Jewish blue kippah and shema (Jewish Prayer)

Hello everyone,

Welcome to the latest issue of our church newsletter. I hope you are all keeping well. Our church is now open for Sunday services but we will continue to live-stream our services and send out our newsletter regularly for the foreseeable future. Our post-service virtual chat on Zoom has now come to an end although we are continuing with the fortnightly virtual coffee mornings at present.


You can find previous issues of the newsletter here. We would love to hear from you and are looking for uplifting and encouraging content to share in future issues of this newsletter. If you have any ideas or content that we can share, please do email them to Louise (


We start with our opening prayer:


The greatness and power of God
are such a contrast to our weakness –
yet, our God loves us.
The holiness and goodness of God
are such a contrast to our sinful nature –
yet, our God loves us.
Come, offer your praise and thanksgiving,
and give glory and honour to our God.
(Taken from Roots)



Reflection from 27 June: Start with God

Readings: Deuteronomy 6:1-9, Mark 12:28-34


We hear in today’s reading that a scribe came to Jesus and asked him which of the commandments was the most important. Jesus responds by reciting the words of what’s called the Shema:


“Hear O Israel, the Lord is our God, the Lord is one. Love the Lord your God with all your heart and with all your soul and with all your mind and with all your strength.”


Jewish blue kippah and shema (Jewish Prayer)


Jesus was an observant Jew and would have recited this combination of confession and prayer to God twice a day during his morning and his evening prayers. And still today the Shema is the first prayer a Jewish child learns, and a pious Jew would want it to be found on their lips at death. The word Shema actually means ‘hear’, which is the first word of the prayer. There were so many Jewish laws by the time Jesus came along, most of them created by mankind. These are all summed it all up in the Shema, which is the central focus of Jewish worship.


Jesus then goes on further with the commandment: love your neighbour as yourself. This means that we should extend to our neighbours the same self-centred love and concern that we all harbour for ourselves. Historically the neighbour referred to in Leviticus 19 specially means the sons of your own people. But Jesus expanded on this definition of the neighbour beyond family and nation, across the borders and across all different barriers, taking away ethnic differences, self-centredness and limits as to who our neighbour was, and commanding us to love our neighbours as ourselves.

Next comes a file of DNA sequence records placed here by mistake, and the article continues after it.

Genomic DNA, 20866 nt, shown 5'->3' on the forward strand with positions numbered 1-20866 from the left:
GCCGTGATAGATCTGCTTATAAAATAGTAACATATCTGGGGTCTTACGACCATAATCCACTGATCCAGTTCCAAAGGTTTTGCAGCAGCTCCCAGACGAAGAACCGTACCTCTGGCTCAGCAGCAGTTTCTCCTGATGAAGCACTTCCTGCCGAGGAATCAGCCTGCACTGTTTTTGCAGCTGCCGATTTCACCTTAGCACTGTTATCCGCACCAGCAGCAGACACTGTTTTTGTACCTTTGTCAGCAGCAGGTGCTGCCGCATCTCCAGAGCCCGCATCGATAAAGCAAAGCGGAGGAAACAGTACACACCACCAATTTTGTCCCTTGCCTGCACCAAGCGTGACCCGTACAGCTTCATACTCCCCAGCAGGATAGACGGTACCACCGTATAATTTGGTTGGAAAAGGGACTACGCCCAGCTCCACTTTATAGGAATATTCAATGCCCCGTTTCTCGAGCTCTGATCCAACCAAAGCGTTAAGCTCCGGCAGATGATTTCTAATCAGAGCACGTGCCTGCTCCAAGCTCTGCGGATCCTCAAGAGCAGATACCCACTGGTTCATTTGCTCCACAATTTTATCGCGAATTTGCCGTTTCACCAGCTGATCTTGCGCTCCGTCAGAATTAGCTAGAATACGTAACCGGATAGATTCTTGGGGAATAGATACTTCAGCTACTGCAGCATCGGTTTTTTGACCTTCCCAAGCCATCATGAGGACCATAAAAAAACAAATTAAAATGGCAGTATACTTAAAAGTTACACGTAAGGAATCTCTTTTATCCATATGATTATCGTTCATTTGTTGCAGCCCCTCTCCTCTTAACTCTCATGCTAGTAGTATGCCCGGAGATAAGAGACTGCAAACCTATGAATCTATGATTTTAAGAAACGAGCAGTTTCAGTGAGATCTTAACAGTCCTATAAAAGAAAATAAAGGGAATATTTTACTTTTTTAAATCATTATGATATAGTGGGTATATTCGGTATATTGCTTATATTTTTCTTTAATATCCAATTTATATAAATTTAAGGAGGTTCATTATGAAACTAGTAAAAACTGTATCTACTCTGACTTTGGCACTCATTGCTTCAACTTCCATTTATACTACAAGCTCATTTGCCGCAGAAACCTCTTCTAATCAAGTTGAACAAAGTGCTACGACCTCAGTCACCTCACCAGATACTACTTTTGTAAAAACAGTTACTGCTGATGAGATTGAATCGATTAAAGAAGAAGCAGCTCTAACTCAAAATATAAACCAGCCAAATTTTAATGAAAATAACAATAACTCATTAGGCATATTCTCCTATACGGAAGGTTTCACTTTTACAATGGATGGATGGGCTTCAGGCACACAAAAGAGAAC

It is when we love God with our soul that we will succeed in integrating our faith into all of our being. We cannot put our faith into compartments; we cannot have our religious life for an hour or so on a Sunday and then live the rest of our life doing something completely different. Jesus says that we have to live our Christian lives all of the time and that we have to love our neighbours continually and constantly, reminding us that this love breaks down all barriers and is for all people. As Christians this passage is a call to more commitment and dedication to our faith in every area of our lives.


According to statistics, 88% of people know their astrological sign and 54% of people in this country read their horoscopes at least once a week. Wouldn’t it be so much better if 88% of the population started their day with God in prayer? And wouldn’t it be great if actually 54% of the population read their Bibles at least once or twice a week, because I don’t think we’re anywhere near that!


The Jewish people, as we heard in our reading from Deuteronomy, were told to wrap their prayers on their hands, wrap them around their forehead, put them on their doors so that they would remember them. And yet somehow as Christians, it seems to me that we’re losing that ability to spend personal time in prayer or even to know prayers off by heart.